So the Sunday before last I started into swapping my goofy-always-leaking-35mm-narrow-glide-converted-to-wide front end to the Crossbones Springer front end. I actually spent about 4 hours and all I did was clear, clean, and organize the work space for the bike to park up on the jack. I didn't get to clean up my work bench even.
Last Sunday I was able to really get to work. I knew I needed to start with fresh neck bearings; new timken rolling elements and outer races. The basic bearing part numbers are L44610 for the outer race and L44643for roller/inner race. I went looking at a couple of auto parts stores. Every major brand I found was Chinese. UGH. I would beg for Japanese or even Mexican, I don't think there is hope of a USA made bearing any more. I ended up at the local independent motorcycle shop and I got this set from All Balls. Sadly, I'm not sure of their country of origin because it wasn't marked on the packaging or bearings anywhere. I have run this brand before and at least the hope is that they are good enough for motorcycles and not just trailer wheels.
The first real step is getting the wiring for the handlebars and headlight unplugged from the rest of the bike. I built the wiring specifically to be able to do this at some point.
The plugs and wiring are mostly under here.
Can I get everything unplugged and unziptied without pulling the tanks?
Nope. The ground block is under the left tank and I put zip ties all along the backbone of the frame. And yes the speedo cable to the front wheel had to come out, too. Huge shout out to my buddy, Panhead Pat for helping on this project. I would have had to about pull every part of the front end apart to get it off by myself.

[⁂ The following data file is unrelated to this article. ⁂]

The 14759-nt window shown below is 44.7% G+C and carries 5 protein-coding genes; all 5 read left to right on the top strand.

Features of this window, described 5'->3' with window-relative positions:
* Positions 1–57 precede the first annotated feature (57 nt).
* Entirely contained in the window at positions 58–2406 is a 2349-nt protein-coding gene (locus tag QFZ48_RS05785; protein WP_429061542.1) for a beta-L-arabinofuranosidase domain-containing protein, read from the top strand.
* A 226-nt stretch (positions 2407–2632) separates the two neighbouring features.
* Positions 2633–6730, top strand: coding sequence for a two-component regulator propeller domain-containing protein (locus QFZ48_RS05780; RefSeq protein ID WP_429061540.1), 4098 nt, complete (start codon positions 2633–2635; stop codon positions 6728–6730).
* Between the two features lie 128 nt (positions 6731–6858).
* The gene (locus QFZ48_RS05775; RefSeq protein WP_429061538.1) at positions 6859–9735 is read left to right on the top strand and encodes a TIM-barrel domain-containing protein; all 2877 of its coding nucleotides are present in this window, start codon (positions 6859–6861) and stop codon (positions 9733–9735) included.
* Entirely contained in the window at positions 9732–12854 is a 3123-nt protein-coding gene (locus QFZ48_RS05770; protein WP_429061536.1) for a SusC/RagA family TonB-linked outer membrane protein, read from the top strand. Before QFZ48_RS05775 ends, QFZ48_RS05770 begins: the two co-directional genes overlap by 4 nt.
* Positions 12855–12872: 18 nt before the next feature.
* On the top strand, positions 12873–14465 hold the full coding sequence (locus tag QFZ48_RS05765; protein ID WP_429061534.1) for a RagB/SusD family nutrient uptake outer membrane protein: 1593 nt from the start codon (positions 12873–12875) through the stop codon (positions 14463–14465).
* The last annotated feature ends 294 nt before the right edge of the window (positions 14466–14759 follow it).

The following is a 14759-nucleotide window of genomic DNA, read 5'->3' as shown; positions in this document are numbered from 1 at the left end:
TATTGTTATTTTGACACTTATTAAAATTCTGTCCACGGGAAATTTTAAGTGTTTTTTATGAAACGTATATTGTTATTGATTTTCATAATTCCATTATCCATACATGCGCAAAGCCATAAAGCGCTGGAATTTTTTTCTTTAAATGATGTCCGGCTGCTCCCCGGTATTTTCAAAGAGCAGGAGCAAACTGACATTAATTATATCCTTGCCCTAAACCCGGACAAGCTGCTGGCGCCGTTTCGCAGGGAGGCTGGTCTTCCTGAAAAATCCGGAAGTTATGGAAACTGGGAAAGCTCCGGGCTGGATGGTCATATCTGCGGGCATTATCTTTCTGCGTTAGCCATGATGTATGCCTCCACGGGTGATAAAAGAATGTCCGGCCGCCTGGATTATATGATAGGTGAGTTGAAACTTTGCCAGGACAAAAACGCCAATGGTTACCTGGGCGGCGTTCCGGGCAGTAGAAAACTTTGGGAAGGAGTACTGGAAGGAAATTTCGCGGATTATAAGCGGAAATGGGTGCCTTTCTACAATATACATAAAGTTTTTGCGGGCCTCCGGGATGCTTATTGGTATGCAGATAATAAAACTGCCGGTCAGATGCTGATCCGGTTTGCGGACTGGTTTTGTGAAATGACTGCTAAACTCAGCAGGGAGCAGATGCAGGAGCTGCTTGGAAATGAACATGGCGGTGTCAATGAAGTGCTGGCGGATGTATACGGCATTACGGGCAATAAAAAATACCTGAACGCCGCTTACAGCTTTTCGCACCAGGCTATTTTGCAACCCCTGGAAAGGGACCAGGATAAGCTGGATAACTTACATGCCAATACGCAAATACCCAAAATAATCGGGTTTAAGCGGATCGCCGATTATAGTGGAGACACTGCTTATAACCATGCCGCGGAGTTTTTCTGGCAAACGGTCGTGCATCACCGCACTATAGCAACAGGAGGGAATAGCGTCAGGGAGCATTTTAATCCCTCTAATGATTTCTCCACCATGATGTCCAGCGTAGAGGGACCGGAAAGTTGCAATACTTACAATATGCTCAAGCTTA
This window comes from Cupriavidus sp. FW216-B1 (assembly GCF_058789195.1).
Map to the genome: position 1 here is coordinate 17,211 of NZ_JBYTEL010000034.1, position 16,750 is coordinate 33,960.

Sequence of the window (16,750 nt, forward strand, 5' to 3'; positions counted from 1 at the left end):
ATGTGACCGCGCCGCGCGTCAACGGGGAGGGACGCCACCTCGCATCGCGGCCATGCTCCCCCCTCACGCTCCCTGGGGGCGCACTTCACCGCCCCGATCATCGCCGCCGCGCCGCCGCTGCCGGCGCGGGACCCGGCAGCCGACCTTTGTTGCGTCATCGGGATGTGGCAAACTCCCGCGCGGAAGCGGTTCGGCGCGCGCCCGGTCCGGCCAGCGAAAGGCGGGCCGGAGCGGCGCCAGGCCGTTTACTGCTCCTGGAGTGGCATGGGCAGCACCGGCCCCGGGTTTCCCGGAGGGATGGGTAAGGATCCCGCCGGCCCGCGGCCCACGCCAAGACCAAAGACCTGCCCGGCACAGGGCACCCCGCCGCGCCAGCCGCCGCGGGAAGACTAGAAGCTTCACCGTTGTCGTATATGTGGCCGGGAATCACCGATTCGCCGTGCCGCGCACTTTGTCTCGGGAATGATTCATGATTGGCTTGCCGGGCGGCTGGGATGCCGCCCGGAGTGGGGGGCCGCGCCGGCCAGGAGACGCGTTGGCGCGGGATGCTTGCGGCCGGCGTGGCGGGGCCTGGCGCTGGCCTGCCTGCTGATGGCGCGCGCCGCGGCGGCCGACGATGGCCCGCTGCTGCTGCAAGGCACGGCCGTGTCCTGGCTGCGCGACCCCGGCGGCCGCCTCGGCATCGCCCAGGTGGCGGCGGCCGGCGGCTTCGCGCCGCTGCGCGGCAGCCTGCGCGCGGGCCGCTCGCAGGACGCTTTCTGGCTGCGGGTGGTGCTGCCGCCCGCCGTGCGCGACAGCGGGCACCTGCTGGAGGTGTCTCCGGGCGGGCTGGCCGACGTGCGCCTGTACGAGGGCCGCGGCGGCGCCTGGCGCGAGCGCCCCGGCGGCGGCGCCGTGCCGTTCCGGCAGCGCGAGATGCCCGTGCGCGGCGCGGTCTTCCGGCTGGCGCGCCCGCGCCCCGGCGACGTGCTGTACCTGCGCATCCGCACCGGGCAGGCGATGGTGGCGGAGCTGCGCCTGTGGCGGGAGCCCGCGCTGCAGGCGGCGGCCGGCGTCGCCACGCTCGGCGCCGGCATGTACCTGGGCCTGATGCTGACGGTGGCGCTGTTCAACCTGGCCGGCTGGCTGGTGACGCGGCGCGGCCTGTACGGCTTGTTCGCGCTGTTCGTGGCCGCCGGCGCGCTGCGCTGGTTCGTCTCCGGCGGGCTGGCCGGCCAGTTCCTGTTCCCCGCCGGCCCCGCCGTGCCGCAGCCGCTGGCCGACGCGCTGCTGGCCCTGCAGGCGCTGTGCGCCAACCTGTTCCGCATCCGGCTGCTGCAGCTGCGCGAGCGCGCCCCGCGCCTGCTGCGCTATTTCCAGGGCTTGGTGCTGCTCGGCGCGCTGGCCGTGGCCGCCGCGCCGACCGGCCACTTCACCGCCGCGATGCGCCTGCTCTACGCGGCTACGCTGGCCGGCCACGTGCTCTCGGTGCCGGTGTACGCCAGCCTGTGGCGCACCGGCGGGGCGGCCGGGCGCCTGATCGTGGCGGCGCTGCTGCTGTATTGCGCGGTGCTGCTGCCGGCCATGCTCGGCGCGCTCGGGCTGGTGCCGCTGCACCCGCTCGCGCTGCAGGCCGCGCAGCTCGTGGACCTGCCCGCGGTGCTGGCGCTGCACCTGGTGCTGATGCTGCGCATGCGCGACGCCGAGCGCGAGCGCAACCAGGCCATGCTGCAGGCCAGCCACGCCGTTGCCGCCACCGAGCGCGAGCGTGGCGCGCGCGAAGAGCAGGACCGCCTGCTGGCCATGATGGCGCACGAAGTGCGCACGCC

Everything is unplugged, now.
I pulled the throttle and cables.
Instead of pulling the wheel, handlebars, fender, each fork leg, do something with the brake lines and then pull the triple trees, this is how you do it with a helper.
Raise the bike. Loosen these top caps. James Vierkant is waiting to give me grief about how I loathe adjustable wrenches. This actually is one of the few jobs that actually requires one. It's a large hex head, but the corners are rounded and it seems like an odd size, too. I know the 12 point socket I have that should fit it won't grab the corners. There is a special Harley socket tool, but you would have to pull the bars. The adjustable wrench does the job.
Get those caps all but off and move on to the top nut of the top tree.
Before you pull the front end off, make sure the bike is strapped to the jack with the back end supported otherwise the back will get real heavy and tip over, especially with no motor in the frame.
Have one person hold the bars and top tree out of the way. Put the caps back into the tubes to keep them. The other person needs to screw the castellated nut off with a hammer and punch.
At this point I was glad I opted to go with new outer races. See the pits? I might should have gotten neck cups, too.
The outer races can be a bear to get out of the cup. I didn't know that until now, but we actually figured out a decent way to do it. A little heat all around the outside.